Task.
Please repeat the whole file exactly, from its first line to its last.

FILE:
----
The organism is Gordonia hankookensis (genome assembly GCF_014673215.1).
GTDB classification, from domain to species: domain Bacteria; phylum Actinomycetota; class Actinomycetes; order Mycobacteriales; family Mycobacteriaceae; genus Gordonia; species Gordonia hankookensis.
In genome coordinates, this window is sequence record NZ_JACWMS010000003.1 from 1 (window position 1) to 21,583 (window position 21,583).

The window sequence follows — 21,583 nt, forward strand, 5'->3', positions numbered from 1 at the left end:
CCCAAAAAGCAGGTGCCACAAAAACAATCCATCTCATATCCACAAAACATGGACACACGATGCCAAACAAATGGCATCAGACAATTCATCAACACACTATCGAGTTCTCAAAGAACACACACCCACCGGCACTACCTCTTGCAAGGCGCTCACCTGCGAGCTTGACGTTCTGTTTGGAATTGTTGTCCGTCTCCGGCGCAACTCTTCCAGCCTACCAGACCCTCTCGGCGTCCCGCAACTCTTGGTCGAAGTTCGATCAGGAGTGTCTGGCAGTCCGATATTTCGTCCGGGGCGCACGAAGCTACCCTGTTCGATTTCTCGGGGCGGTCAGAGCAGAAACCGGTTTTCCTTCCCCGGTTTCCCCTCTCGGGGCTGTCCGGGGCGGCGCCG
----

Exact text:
The organism is Gordonia hankookensis (genome assembly GCF_014673215.1).
GTDB classification, from domain to species: domain Bacteria; phylum Actinomycetota; class Actinomycetes; order Mycobacteriales; family Mycobacteriaceae; genus Gordonia; species Gordonia hankookensis.
In genome coordinates, this window is sequence record NZ_JACWMS010000003.1 from 1 (window position 1) to 21,583 (window position 21,583).

The window sequence follows — 21,583 nt, forward strand, 5'->3', positions numbered from 1 at the left end:
CCCAAAAAGCAGGTGCCACAAAAACAATCCATCTCATATCCACAAAACATGGACACACGATGCCAAACAAATGGCATCAGACAATTCATCAACACACTATCGAGTTCTCAAAGAACACACACCCACCGGCACTACCTCTTGCAAGGCGCTCACCTGCGAGCTTGACGTTCTGTTTGGAATTGTTGTCCGTCTCCGGCGCAACTCTTCCAGCCTACCAGACCCTCTCGGCGTCCCGCAACTCTTGGTCGAAGTTCGATCAGGAGTGTCTGGCAGTCCGATATTTCGTCCGGGGCGCACGAAGCTACCCTGTTCGATTTCTCGGGGCGGTCAGAGCAGAAACCGGTTTTCCTTCCCCGGTTTCCCCTCTCGGGGCTGTCCGGGGCGGCGCCG